I had the m/c course just after I arrived in Cloverdale Det. probably June/July 1961. From what I remember the constables got along between the Cloverdale/Whalley members. There was no connection with the Bridge and Cloverdale Detachment.

Mert Rowden, Reg # 15049: Ric;  thanks for the  photo. It doesn’t seem to be over 50 years, but it is some of the good memories.  You are right, Bill Morrison, Reg # 16422/O.596, (former BCPP and the first OIC of Surrey Detachment) was one of the good guys,  also met him a couple of times after he retired and had not seemed to change.  F.E. Nelson, Reg # 16355, was the NCO i/c Cloverdale when I arrived in ’57.

You had asked about the BCPP highway patrolling Pattullo Bridge and the Provincial Trunk Highways,  the Bridge including the weigh scales, toll booths were a provincial responsibility and was regulated under the Pattullo Bridge Act (1937 or 1939).  Some of the toll takers and scale operators were BCPP Special Constables prior to September 15th 1950 but were not taken over in the initial Contract, although the Force did agree to monthly contracts for them to take effect on the 15th of Sept.  Cost, Maintenance,  Enforcement of Arterial Highways in “Organized Territory” were usually covered under a contract with the Municipality.  The weigh scale operation was consider part of the policing contract and we policed the scales with members or specials until about 1953 when the Department of Commercial Transport was formed and began to take over the weight and weight-licensing from the Department of Highways and the Motor Carrier Branch.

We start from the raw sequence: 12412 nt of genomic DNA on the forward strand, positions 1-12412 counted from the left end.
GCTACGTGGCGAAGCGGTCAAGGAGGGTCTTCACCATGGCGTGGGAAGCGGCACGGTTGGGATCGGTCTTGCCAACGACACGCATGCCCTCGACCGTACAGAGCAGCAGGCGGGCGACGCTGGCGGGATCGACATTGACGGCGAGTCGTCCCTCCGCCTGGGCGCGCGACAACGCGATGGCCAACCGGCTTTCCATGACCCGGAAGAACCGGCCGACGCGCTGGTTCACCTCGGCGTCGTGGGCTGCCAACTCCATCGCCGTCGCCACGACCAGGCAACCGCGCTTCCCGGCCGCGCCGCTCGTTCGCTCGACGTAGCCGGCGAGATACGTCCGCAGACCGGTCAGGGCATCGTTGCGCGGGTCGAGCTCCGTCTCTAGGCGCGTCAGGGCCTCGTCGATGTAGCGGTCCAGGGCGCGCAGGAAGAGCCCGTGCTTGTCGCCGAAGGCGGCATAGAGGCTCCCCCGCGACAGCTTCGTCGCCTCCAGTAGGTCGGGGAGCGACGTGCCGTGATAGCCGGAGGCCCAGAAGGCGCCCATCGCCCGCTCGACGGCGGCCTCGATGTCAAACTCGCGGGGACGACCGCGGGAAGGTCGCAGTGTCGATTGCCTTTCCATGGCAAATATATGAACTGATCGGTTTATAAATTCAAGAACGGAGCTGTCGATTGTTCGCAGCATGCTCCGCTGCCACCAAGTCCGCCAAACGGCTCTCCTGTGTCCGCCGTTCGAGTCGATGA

Constable Archille “Archie” Lepine Reg # 21512 – Honour Roll # 119

Photograph of RCMP Constable Archie Lepine (Source of photo - Surrey RCMP Detachment).

Photograph of RCMP Constable Archie Lepine (Source of photo – Surrey RCMP Detachment).

Const. Archie Lepine suffered broken arms, a fractured skull, and a broken leg Sunday when he was thrown from this wrecked motocycle. He is a member of the Pattullo Bridge detachment. His motorcycle hit a truck and burst into flames near Peterson Hill. He is in critical condition in Royal Columbian hospital this morning. (Source of photo - The British Columbian Newspaper)

Const. Archie Lepine suffered broken arms, a fractured skull, and a broken leg Sunday when he was thrown from this wrecked motocycle. He is a member of the Pattullo Bridge detachment. His motorcycle hit a truck and burst into flames near Peterson Hill. He is in critical condition in Royal Columbian hospital this morning. (Source of photo – The British Columbian Newspaper)

Photograph of members examining the remains of Constable Archive Lepine’s RCMP Motorcycle.

Mangled Police Motorcycle was involved in a collision with a truck and burned early Sunday on Peterson Hill. Officer riding motorcycle at time, Const. Archie Lepine, 23, of Pttullo Bridge detachment, is in critical condition with fractured skull, broken arms and leg.

Mangled Police Motorcycle was involved in a collision with a truck and burned early Sunday on Peterson Hill. Officer riding motorcycle at time, Const. Archie Lepine, 23, of Pttullo Bridge detachment, is in critical condition with fractured skull, broken arms and leg.

When I first arrived at Surrey Detachment in 1989 Constable Lepine’s name was on the memorial to fallen members in front of the old Cloverdale Detachment. He was remembered as the first member of the detachment to die “In The Line of Duty”. The memorial was later moved to the new detachment. The Surrey Main Detachment has a “Wall of Honour” which names the five members of the detachment to die “In The Line of Duty”. Constable Lepine’s name is on the wall of honour.

Photograph of the RCMP Surrey Detachment’s Wall of Honour which contains all the members killed while at Surrey.